Posted on July 31, 2021

The Story of My (Racial) High School Education

Stephen Webster, American Renaissance, July 31, 2021

This is part of our continuing series of accounts by readers of how they shed the illusions of liberalism and became race realists.

I grew up in largely white suburbs in the Midwest and South. While there were always a handful of blacks and other non-whites in the public grade schools I attended, they were for the most part no different from my fellow whites. In behavior, dress, speech and socioeconomic background, we were all pretty much the same; it was in the early to mid 1970s, and I don’t believe any of us children were really conscious of race.

That changed dramatically in high school. I went to a school in suburban Atlanta that was virtually all white — typical suburban children from typically suburban families. At first, there were few blacks, and again, other than their skin color, they were pretty much like the rest of us. Then DeKalb County started something called the “Majority to Minority” (M to M) transfer program, a voluntary desegregation plan whereby any student could switch schools if it meant leaving one where his race was the majority and going to one where it was a minority. The program was open to whites as well as blacks — I knew one white student who transferred to a black school to play on a better basketball team — but M to M basically meant blacks transferring to white schools.

These were not the blacks we white suburban kids were used to. They came largely from the Atlanta part of DeKalb, or from the black southern portion of the county, and came by the busload. They most definitely did not dress, talk or behave like us, or the blacks we knew and with whom we were comfortable.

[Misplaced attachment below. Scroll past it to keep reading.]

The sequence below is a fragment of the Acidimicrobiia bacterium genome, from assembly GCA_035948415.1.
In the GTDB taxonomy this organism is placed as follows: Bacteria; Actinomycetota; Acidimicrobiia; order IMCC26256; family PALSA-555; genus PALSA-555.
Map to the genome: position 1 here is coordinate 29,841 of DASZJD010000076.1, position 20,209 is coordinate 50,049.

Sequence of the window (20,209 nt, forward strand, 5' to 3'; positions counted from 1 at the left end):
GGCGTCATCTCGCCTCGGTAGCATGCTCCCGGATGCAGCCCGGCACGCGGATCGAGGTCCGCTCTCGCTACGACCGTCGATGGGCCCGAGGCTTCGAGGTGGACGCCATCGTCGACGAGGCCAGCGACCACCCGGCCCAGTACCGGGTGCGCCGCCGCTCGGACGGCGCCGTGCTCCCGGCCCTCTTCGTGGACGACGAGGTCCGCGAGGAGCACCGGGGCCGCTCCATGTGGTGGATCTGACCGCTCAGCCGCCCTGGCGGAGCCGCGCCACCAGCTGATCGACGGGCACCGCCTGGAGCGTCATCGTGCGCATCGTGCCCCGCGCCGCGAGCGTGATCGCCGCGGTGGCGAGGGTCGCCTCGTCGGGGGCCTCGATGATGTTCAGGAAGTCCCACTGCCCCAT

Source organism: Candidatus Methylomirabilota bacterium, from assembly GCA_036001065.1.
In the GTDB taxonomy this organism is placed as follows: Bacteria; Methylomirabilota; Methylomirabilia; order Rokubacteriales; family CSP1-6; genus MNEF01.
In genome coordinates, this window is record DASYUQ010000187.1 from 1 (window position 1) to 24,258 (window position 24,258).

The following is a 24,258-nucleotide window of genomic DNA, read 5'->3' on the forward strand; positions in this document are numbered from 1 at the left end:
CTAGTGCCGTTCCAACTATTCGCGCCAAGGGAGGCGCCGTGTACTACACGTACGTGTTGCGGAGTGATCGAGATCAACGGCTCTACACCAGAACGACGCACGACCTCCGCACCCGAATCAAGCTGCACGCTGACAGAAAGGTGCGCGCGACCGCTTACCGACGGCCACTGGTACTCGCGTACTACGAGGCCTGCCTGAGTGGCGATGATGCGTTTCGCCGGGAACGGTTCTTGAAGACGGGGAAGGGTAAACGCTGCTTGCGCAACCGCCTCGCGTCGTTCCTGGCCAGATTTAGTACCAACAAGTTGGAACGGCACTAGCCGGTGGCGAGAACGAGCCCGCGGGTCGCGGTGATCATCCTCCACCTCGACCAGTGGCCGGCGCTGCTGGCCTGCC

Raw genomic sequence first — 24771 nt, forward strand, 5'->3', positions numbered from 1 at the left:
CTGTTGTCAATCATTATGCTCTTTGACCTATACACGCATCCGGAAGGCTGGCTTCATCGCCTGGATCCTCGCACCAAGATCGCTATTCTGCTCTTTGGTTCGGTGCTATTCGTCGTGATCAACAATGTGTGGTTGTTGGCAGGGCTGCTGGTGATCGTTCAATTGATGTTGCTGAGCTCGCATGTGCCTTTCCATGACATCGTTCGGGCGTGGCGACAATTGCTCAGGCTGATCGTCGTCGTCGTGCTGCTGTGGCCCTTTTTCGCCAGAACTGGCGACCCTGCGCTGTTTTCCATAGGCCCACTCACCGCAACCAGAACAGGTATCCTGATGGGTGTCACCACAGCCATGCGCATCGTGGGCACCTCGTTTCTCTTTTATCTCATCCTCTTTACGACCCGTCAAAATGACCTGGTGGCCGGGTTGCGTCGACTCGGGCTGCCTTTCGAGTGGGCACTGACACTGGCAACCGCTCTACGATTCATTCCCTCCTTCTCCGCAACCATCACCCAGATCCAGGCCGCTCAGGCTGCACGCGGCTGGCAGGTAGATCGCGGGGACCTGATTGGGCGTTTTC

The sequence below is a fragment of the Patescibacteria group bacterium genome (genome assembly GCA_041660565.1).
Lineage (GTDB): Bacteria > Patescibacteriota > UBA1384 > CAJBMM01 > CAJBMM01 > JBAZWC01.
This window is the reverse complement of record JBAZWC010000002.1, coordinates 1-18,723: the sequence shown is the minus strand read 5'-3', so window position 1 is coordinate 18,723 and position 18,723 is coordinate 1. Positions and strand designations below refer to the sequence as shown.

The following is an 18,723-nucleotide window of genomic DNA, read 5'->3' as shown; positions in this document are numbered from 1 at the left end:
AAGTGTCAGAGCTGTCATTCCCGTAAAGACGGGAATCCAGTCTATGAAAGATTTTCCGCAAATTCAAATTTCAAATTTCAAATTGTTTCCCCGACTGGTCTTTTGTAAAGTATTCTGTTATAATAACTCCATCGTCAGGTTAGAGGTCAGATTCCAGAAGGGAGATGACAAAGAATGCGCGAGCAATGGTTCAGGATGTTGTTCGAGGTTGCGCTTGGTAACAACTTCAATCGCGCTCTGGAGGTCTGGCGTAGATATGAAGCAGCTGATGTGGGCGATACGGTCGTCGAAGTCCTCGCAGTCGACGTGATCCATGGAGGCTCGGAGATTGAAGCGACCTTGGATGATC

The difference was driven home by an incident one day in the cafeteria when two M to M black girls started arguing. They were soon screaming at each other, using the most vile language imaginable, and then they started fighting. At school I had never seen anything more than a scuffle, but this was an intensely violent “street” fight. The girls — 15 or 16 years old — were punching, kicking, pulling each other’s hair, and clawing each other as if they meant nothing short of murder. None of us had ever seen anything like it. The white children sat in stunned silence, our mouths practically hanging open. The idea of breaking up the fight never occurred to us, although if the girls had been white, someone would surely have stepped in.

One of our assistant principals — a very large black man who was a former college linebacker — ran out of his office and got between the girls. This did not end the fight. As he tried to separate them, they both attacked him with the same animal ferocity. One of the girls picked up a cafeteria chair and swung it at his head. He ducked, but a leg caught him on the forehead, opening up a nasty gash. The whites let out a collective gasp. None of us could have imagined striking a school official, much less hitting him with a chair. In her rage, this black girl had lost all fear and, it seemed to us, something of her humanity as well. The assistant principal wrestled the chair from her and managed to get his arms around her while other administrators dealt with the second girl. They hauled the girls off and, as I recall, we never saw them again.

Although the fight lasted just a few minutes, it had a profound effect on many of us. I believe most of us learned our first lesson in racial consciousness that day. We no longer saw blacks as just like us, only darker. They — particularly the M to M blacks — were different: profoundly alien and potentially dangerous.

The M to M program itself seemed to awaken a racial consciousness in our parents. As the school got more M to M transfers, whites began to leave. White families with children in public schools began moving to other, more distant whiter counties. Blacks bought their homes. As more blacks moved into the area, the schools became blacker, prompting still more whites to leave. When I left that part of DeKalb County in the early 1980s, it appeared to be 90 percent white. Within a decade, it was perhaps 40 percent white. I would imagine the figure today is closer to 10 percent.

If you have a story about how you became racially aware, we’d like to hear it. If it is well written and compelling, we will publish it. Use a pen name, stay under 1,200 words, and send it to us here.